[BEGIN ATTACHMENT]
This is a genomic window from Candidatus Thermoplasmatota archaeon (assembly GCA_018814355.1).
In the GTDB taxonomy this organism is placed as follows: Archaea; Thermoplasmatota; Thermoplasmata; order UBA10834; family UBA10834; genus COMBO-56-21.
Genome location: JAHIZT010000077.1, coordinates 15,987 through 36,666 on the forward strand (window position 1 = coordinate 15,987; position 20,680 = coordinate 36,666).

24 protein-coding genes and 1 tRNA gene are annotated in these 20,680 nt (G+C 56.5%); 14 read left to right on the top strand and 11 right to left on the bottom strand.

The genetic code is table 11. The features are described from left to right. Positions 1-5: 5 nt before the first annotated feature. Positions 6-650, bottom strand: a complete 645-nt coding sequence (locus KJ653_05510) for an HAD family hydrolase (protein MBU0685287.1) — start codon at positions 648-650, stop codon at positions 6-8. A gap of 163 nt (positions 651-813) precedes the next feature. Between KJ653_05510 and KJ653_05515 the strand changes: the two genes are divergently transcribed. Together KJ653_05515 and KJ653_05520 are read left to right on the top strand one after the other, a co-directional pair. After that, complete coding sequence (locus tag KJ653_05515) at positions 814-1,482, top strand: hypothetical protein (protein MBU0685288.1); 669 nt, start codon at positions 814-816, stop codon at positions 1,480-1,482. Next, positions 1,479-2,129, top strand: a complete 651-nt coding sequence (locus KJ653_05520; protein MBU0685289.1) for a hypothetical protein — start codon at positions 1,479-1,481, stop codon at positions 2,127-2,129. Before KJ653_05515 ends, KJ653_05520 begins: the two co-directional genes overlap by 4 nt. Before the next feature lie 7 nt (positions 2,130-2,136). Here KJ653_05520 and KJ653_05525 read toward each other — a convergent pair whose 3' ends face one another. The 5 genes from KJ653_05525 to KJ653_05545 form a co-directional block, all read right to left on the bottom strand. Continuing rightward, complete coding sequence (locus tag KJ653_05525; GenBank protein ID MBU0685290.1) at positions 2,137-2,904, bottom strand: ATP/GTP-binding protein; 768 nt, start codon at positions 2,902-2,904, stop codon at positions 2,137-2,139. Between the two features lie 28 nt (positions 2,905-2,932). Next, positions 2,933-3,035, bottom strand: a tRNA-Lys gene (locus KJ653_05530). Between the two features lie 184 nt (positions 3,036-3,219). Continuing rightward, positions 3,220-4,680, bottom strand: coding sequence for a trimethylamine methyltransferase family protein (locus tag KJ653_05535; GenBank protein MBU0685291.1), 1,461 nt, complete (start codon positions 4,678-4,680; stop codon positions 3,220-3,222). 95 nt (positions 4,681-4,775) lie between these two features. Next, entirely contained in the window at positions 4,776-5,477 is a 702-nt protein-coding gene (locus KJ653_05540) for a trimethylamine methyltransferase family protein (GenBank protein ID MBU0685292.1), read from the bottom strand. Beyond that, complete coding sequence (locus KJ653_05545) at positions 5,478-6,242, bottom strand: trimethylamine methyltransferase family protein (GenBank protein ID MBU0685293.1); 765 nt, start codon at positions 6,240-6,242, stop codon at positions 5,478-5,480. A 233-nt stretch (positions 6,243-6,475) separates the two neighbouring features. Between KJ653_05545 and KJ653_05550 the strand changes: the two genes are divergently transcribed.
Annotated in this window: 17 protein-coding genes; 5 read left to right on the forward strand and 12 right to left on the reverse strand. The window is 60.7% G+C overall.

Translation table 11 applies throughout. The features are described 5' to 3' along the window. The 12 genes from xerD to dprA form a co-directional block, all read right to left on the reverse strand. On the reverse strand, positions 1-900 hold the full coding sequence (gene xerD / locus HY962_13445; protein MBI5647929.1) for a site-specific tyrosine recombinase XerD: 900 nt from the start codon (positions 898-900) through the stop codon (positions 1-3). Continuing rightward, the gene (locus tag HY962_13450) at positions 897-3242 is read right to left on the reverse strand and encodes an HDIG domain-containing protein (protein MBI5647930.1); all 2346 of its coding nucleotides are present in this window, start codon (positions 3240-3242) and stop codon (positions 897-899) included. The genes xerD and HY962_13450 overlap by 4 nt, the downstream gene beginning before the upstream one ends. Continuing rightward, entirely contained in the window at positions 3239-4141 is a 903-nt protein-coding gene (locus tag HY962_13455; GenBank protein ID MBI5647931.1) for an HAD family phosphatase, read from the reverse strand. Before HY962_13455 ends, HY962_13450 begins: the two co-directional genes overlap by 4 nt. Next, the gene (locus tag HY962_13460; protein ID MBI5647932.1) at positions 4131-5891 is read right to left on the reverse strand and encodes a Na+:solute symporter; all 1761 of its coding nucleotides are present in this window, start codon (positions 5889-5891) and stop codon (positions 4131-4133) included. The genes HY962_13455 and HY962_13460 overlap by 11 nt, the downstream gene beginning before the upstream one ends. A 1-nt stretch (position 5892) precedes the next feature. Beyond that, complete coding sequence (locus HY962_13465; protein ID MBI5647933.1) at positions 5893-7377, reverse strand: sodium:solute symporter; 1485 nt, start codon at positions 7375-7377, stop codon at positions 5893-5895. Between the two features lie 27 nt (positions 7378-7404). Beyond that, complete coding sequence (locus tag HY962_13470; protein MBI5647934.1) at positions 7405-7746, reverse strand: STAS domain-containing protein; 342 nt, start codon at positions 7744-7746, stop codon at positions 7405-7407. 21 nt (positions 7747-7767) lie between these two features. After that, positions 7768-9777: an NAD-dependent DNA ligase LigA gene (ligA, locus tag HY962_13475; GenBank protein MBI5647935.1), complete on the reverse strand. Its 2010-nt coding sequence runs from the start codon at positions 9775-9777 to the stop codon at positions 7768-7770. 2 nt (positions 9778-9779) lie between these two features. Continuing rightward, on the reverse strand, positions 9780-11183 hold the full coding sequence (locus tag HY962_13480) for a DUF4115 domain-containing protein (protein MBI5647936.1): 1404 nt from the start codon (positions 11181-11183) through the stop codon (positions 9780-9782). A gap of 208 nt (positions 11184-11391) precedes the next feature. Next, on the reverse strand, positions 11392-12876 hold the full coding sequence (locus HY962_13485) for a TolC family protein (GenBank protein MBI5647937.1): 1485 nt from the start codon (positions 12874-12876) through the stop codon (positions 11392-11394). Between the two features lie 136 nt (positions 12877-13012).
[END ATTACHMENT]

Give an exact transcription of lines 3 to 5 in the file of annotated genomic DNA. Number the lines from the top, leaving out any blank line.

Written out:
Genome location: JAHIZT010000077.1, coordinates 15,987 through 36,666 on the forward strand (window position 1 = coordinate 15,987; position 20,680 = coordinate 36,666).

24 protein-coding genes and 1 tRNA gene are annotated in these 20,680 nt (G+C 56.5%); 14 read left to right on the top strand and 11 right to left on the bottom strand.

The genetic code is table 11. The features are described from left to right. Positions 1-5: 5 nt before the first annotated feature. Positions 6-650, bottom strand: a complete 645-nt coding sequence (locus KJ653_05510) for an HAD family hydrolase (protein MBU0685287.1) — start codon at positions 648-650, stop codon at positions 6-8. A gap of 163 nt (positions 651-813) precedes the next feature. Between KJ653_05510 and KJ653_05515 the strand changes: the two genes are divergently transcribed. Together KJ653_05515 and KJ653_05520 are read left to right on the top strand one after the other, a co-directional pair. After that, complete coding sequence (locus tag KJ653_05515) at positions 814-1,482, top strand: hypothetical protein (protein MBU0685288.1); 669 nt, start codon at positions 814-816, stop codon at positions 1,480-1,482. Next, positions 1,479-2,129, top strand: a complete 651-nt coding sequence (locus KJ653_05520; protein MBU0685289.1) for a hypothetical protein — start codon at positions 1,479-1,481, stop codon at positions 2,127-2,129. Before KJ653_05515 ends, KJ653_05520 begins: the two co-directional genes overlap by 4 nt. Before the next feature lie 7 nt (positions 2,130-2,136). Here KJ653_05520 and KJ653_05525 read toward each other — a convergent pair whose 3' ends face one another. The 5 genes from KJ653_05525 to KJ653_05545 form a co-directional block, all read right to left on the bottom strand. Continuing rightward, complete coding sequence (locus tag KJ653_05525; GenBank protein ID MBU0685290.1) at positions 2,137-2,904, bottom strand: ATP/GTP-binding protein; 768 nt, start codon at positions 2,902-2,904, stop codon at positions 2,137-2,139. Between the two features lie 28 nt (positions 2,905-2,932). Next, positions 2,933-3,035, bottom strand: a tRNA-Lys gene (locus KJ653_05530). Between the two features lie 184 nt (positions 3,036-3,219). Continuing rightward, positions 3,220-4,680, bottom strand: coding sequence for a trimethylamine methyltransferase family protein (locus tag KJ653_05535; GenBank protein MBU0685291.1), 1,461 nt, complete (start codon positions 4,678-4,680; stop codon positions 3,220-3,222). 95 nt (positions 4,681-4,775) lie between these two features. Next, entirely contained in the window at positions 4,776-5,477 is a 702-nt protein-coding gene (locus KJ653_05540) for a trimethylamine methyltransferase family protein (GenBank protein ID MBU0685292.1), read from the bottom strand. Beyond that, complete coding sequence (locus KJ653_05545) at positions 5,478-6,242, bottom strand: trimethylamine methyltransferase family protein (GenBank protein ID MBU0685293.1); 765 nt, start codon at positions 6,240-6,242, stop codon at positions 5,478-5,480. A 233-nt stretch (positions 6,243-6,475) separates the two neighbouring features. Between KJ653_05545 and KJ653_05550 the strand changes: the two genes are divergently transcribed.